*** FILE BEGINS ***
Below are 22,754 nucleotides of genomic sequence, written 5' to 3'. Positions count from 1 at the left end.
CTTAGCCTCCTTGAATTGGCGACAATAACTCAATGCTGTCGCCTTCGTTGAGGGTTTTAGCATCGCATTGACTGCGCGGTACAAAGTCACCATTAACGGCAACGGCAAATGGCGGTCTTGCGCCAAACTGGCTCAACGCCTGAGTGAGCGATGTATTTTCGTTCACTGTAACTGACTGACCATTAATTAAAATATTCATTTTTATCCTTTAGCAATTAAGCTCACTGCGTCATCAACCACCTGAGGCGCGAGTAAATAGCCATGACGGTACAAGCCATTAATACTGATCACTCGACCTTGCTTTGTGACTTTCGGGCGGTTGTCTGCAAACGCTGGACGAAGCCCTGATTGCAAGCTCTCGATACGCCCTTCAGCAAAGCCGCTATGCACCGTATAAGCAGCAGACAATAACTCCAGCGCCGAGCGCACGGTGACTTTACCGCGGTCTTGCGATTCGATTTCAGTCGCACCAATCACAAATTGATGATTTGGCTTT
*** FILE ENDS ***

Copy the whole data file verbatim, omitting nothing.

Below are 22,754 nucleotides of genomic sequence, written 5' to 3'. Positions count from 1 at the left end.
CTTAGCCTCCTTGAATTGGCGACAATAACTCAATGCTGTCGCCTTCGTTGAGGGTTTTAGCATCGCATTGACTGCGCGGTACAAAGTCACCATTAACGGCAACGGCAAATGGCGGTCTTGCGCCAAACTGGCTCAACGCCTGAGTGAGCGATGTATTTTCGTTCACTGTAACTGACTGACCATTAATTAAAATATTCATTTTTATCCTTTAGCAATTAAGCTCACTGCGTCATCAACCACCTGAGGCGCGAGTAAATAGCCATGACGGTACAAGCCATTAATACTGATCACTCGACCTTGCTTTGTGACTTTCGGGCGGTTGTCTGCAAACGCTGGACGAAGCCCTGATTGCAAGCTCTCGATACGCCCTTCAGCAAAGCCGCTATGCACCGTATAAGCAGCAGACAATAACTCCAGCGCCGAGCGCACGGTGACTTTACCGCGGTCTTGCGATTCGATTTCAGTCGCACCAATCACAAATTGATGATTTGGCTTT